Confessions of a White Girl Neither Stopped nor Frisked

I’ll make this brief, because the point is brief and I’m nervous putting this out there. This morning I read this NYTimes blog post “In Subway, Activist Records Stop-and-Frisk He Says Proves Its Dark Side” which refers to the video, above (which you should watch). Stop-and-Frisk has come into broad national attention lately, with the wonderful opposition march in New York on Father’s Day. Who knows why now is the time. Perhaps Trayvon Martin’s death–and Geraldo Rivera’s response?–reignited our attention to how black bodies in hoodies are stamped with a criminal suspicion the moment they leave the house.

I don’t have that body. Police don’t stop me on the street to harass me. A few times, walking home at night in my parents’ bar-heavy neighborhood in Chicago, police have stopped to make sure I’m okay.

But more importantly, police have stopped me smoking marijuana in public in Chicago, and I was not frisked, not harassed, and never, ever arrested. The Chicago Reader reports that “marijuana is believed to be used at similar rates across racial groups, yet African-Americans account for 78 percent of those arrested, 89 percent of those convicted, and 92 percent of those jailed for low-level possession in Chicago” (Dumke and Joravsky, “How Chicago Said Yes to Pot”). I tell you my side of the story because white kids who get away with possessing pot are the invisible flip side of the injustice of criminalized marijuana. Put in other words–and in the light of the Reader’s statistics–young people of all races are getting high, but nearly only African-Americans–78% of arrests! 92% jail time!–are effectively criminalized by this criminal activity.

Marching on Fathers’ Day to end Stop-And-Frisk, NYC, 2012

I remember smoking a joint in a park in what must have been the summer of 2005, when the police approached my friend and I. Caught red-handed. We put it out but the two cops saw the dead roach on the ground and picked it up. “Do you have any more?” one of them asked. “Don’t lie.”

“No,” I said.

“Let me search your bag,” he told me. I handed him my purse and, lo and behold, I’d been lying. He dumped what was left of my pathetic stash on the ground and crushed it under his shoe. “I told you not to lie,” he said. “Now I have to give you a ticket.” And he wrote me a $35 ticket for being in a city park after closing time.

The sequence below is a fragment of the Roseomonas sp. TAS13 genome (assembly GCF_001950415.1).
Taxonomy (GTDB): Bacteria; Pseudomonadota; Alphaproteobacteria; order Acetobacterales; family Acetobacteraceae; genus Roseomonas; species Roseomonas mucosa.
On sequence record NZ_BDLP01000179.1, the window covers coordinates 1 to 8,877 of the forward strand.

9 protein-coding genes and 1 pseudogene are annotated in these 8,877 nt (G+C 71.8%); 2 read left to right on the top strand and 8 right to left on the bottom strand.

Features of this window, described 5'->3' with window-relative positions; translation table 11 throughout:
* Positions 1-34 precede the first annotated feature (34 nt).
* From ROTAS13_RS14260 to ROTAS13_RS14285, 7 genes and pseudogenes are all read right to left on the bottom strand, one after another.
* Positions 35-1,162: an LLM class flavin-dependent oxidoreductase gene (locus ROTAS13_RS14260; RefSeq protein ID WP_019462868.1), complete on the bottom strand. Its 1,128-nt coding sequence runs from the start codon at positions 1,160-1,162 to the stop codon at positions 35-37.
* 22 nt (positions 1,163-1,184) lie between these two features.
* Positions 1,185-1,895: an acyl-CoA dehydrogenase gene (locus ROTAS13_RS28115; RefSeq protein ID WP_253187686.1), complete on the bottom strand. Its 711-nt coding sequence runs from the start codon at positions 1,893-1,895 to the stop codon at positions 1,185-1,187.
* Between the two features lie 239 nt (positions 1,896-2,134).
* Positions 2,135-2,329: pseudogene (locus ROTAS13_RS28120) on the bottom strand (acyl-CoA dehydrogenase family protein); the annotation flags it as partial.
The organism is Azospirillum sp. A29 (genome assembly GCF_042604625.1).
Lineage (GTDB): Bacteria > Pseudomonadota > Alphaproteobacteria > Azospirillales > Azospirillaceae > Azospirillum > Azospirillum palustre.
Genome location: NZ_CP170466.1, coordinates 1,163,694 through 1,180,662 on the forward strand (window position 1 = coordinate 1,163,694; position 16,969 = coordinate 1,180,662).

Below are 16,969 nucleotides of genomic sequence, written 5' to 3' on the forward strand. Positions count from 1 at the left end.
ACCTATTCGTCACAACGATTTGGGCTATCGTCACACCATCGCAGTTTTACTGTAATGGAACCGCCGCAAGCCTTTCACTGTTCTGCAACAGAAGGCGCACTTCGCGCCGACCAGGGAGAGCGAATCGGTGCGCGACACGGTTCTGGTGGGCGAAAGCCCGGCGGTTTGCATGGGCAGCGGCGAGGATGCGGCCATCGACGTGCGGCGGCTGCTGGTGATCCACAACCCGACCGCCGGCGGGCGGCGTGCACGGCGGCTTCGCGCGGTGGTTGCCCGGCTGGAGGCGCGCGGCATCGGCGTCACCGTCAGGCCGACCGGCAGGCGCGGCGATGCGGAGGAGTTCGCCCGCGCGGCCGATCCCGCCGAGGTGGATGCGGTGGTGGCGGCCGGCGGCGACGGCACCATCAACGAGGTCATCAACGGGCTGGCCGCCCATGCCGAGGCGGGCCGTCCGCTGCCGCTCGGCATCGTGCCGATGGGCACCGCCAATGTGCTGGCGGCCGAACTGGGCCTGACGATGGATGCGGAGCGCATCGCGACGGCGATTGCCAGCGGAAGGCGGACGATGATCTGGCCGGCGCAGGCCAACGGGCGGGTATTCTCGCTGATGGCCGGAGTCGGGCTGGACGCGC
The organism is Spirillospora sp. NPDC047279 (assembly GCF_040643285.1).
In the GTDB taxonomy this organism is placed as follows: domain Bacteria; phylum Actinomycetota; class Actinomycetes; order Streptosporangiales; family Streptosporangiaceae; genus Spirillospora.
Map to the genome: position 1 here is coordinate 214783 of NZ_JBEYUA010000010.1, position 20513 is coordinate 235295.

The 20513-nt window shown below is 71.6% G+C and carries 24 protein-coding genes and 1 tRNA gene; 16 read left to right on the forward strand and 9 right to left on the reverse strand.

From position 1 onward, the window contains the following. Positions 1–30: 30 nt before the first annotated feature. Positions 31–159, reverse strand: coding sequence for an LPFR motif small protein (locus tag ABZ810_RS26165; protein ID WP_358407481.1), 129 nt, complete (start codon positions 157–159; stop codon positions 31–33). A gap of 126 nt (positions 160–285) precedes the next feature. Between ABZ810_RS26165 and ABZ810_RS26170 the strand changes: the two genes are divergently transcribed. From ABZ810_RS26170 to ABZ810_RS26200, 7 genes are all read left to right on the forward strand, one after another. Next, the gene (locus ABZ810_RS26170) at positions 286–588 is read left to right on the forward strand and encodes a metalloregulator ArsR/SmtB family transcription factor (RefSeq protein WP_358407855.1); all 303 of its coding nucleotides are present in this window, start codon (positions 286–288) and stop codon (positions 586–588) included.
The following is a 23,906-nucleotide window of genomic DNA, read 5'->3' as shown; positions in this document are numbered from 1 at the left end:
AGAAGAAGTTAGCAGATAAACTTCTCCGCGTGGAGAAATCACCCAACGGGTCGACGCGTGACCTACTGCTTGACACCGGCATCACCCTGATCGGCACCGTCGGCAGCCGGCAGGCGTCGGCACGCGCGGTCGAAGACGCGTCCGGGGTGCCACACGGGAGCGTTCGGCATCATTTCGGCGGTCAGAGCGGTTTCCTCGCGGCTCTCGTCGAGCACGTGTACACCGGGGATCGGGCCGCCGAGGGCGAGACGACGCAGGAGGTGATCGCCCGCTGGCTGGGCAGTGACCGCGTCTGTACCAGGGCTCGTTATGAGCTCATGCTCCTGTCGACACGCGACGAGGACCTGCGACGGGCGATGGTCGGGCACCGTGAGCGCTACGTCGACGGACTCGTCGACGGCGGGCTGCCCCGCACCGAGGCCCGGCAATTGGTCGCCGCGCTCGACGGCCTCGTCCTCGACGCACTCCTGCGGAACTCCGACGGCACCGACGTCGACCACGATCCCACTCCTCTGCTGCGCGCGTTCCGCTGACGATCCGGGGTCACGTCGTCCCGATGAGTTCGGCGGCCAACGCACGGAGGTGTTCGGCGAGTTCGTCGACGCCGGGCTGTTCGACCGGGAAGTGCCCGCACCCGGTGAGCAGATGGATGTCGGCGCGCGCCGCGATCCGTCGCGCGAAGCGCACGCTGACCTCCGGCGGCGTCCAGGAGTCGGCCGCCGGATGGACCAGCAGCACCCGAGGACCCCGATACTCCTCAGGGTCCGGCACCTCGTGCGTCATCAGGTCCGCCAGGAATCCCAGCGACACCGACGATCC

If we had been black males, I have no doubt my friend and I would have been taken to jail that night. Lots of white kids smoke pot, and lots of their criminalized behavior gets noticed by the police. The difference is, we don’t get arrested for it, we don’t get put in jail, it never goes on our records. And, because Stop-and-Frisk is a racialized agenda, white kids carrying drugs (but smart enough to keep them behind closed doors) never get randomly policed and caught for possession–only people of color do.

The Reader reports that Chicago’s new marijuana law allows ticketing but doesn’t prohibit arrests.

[Roosevelt professor Kane-Willis] says she thinks the fines are too high for the poor young men most likely to be ticketed, and she worries that police won’t have any reason to stop making arrests. “My concern is that there’s no incentive to ticket,” she says. “The worst case, we end up with the tickets and the arrests. Best case: we end up moving to tickets and do something about the racial gap.”

One convoluted silver lining I see in this? Maybe, faced with budget crises, the police will take the opportunity to really ticket everyone who gets caught riding high in the Chi. And who knows what political forces will be awakened when white teens come home with $250 tickets for smoking doobies in the city’s public parks?

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